This paper builds on research performed by Riggio et al
on a prior HIT decision-support intervention.27
These researchers found that, paradoxically, their HIT alert delayed initiation of diagnostic and treatment modalities and had no impact on clinical outcomes. Our study improved on a specific limitation described by these investigators, which was their ability to only identify patients who had HIT rather than those who met the HIT alert criteria in the control group. Consequently, their primary outcome related to timeliness of diagnosis and treatment for patients found later to have HIT, while our outcomes centered on improving provider response to patients with platelet count decreases typical of HIT. Our ability to closely approximate this control group allowed more direct measurement of the alert's impact on HIT antibody orders placed, detection rates, and mortality.
Our research agreed with some of their findings about HIT CDS alerts. The alert triggered further HIT testing in only 19% of patients in their population and 22% in ours. In both studies, despite increases in testing for HIT, there was no improvement in the detection of HIT. On the other hand, the HIT alert in the Riggio study did not improve the time to therapeutic intervention in patients who had HIT. A possible explanation might be that Jefferson had employed multiple other alerts for other clinical conditions, resulting in alert fatigue. While our study was not powered to compare timeliness of interventions in patients who ultimately had HIT, we do demonstrate that the HIT alert reduces delays in treatment for patients with criteria consistent with HIT.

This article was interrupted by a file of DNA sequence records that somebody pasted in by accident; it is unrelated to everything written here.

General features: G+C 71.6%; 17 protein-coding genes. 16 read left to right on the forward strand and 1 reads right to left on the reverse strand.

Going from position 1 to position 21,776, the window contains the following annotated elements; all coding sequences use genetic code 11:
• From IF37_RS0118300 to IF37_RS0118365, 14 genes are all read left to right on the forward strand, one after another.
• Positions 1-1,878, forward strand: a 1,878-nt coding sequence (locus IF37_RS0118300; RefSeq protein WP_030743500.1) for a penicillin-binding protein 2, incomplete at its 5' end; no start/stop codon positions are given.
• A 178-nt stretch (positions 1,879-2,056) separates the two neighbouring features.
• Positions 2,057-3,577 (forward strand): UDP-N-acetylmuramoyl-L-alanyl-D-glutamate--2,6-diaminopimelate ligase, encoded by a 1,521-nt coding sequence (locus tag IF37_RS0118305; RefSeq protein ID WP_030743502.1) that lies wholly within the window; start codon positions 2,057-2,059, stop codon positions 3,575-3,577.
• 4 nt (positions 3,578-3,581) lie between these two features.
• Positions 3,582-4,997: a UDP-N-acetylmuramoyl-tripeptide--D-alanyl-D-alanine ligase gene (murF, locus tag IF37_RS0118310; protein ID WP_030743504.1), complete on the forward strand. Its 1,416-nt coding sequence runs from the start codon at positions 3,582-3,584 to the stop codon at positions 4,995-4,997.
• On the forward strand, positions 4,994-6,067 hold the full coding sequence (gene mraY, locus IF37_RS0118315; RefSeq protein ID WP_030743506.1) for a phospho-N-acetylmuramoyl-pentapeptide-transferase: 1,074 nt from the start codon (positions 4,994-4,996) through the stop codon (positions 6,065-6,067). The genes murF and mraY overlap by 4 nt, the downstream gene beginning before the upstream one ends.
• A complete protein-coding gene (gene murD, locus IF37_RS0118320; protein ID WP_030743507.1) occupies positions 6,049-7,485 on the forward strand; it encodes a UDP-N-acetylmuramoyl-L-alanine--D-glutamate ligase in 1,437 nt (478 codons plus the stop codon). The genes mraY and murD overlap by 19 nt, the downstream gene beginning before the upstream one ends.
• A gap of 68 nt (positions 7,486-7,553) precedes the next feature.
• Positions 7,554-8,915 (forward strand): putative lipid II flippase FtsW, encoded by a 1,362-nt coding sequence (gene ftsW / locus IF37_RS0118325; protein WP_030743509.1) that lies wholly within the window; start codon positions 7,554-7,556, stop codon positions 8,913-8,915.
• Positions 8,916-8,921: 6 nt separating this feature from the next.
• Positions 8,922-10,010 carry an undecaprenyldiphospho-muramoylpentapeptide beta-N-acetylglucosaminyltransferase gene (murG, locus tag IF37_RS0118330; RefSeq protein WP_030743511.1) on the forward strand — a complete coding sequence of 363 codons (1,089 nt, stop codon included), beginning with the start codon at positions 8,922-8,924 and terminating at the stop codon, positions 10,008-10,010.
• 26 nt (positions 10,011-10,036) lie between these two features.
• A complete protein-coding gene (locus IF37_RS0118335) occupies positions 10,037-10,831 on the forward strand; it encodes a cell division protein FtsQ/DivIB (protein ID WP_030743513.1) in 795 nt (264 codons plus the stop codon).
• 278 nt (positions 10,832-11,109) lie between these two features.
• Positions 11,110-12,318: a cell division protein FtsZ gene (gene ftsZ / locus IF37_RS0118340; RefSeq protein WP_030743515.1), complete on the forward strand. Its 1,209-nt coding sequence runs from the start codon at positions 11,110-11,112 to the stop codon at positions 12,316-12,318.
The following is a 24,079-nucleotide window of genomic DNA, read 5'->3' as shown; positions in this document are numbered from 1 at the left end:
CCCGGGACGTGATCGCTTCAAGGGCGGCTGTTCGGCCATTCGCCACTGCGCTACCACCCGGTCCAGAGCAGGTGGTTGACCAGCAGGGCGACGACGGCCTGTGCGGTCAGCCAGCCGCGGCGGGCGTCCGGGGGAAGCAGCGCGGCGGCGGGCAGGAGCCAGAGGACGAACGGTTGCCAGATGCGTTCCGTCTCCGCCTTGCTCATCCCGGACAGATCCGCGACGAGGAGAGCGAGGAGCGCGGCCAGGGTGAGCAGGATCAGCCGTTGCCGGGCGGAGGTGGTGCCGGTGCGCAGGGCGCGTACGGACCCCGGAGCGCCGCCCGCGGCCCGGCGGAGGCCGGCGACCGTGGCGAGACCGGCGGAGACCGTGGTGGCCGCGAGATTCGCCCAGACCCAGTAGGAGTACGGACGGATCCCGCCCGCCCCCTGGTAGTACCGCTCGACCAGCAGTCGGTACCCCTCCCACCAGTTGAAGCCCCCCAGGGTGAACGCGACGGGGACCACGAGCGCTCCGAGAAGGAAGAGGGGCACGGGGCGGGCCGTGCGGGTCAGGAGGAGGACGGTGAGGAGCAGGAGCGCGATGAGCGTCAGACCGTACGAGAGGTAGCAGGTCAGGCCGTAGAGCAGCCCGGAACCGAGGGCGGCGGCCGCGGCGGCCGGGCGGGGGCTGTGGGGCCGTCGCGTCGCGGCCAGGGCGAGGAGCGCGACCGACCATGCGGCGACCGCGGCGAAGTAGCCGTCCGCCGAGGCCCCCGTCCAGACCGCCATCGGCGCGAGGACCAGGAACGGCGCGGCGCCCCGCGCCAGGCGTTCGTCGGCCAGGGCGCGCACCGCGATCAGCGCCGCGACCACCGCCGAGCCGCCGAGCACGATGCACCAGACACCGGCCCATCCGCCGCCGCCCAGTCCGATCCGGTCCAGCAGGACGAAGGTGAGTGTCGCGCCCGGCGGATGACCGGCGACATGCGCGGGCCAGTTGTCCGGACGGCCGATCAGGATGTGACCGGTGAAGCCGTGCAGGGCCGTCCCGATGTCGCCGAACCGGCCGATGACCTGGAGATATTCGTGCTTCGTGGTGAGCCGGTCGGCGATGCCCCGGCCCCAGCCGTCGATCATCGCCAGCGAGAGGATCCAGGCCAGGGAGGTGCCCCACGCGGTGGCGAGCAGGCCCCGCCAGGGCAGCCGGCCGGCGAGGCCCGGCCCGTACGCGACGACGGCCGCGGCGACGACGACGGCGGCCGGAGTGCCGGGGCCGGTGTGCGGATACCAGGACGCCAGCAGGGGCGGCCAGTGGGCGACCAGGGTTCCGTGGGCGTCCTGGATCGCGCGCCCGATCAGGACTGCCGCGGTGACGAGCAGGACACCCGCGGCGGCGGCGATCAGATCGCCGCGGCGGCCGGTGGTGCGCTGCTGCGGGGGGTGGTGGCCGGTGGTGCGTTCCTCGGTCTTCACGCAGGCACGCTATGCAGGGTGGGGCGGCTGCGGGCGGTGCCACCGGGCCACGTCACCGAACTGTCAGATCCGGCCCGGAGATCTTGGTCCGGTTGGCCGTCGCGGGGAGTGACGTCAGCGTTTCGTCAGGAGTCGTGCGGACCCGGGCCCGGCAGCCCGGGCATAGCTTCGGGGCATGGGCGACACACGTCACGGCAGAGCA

Our study is limited inherently by its retrospective cohort design. Furthermore, our control and intervention groups were determined by a retrospective database query rather than a run-in period where patients who met the threshold were identified but their providers were not alerted. However, based on our validation study, we are confident that almost all of the patients who were supposed to receive the alert did in fact trigger the alert.
While there were patients included in both groups who likely did not trigger the alert, this finding is similar to what one would observe in an intention-to-treat analysis and should not differentially bias the results for the following reasons: first, the same query was employed to identify the control and intervention; second, the additional patients in the intervention group who did not trigger an alert would, if anything, likely have diluted the effect of the intervention on provider behavior. The fact that we still observe important, statistically significant differences in our two groups makes those results even more compelling.
Another limitation was that, at baseline, the two groups differed in their mean Charlson comorbidity score. However, although the difference was statistically significant, it was small enough in magnitude that it was likely not to be clinically meaningful. Furthermore, when we adjusted for this variable in the mortality and length of stay analyses, the results were consistent.
Unfortunately, resources were not available to manually review all patient records in the control and intervention groups to determine (1) whether the alert impacted important clinical outcomes such as thrombosis and hemorrhage or (2) whether there were any patterns among those patients who did not receive further testing. The length of inpatient hospital stay post-HIT alert was incorporated into our study to reflect such morbidity, and this did not demonstrate a significant difference. Given that the alert did not require providers to list their over-ride reason, and we did not conduct a qualitative exploration of providers' perceptions, we can only speculate why providers did not act upon the alert.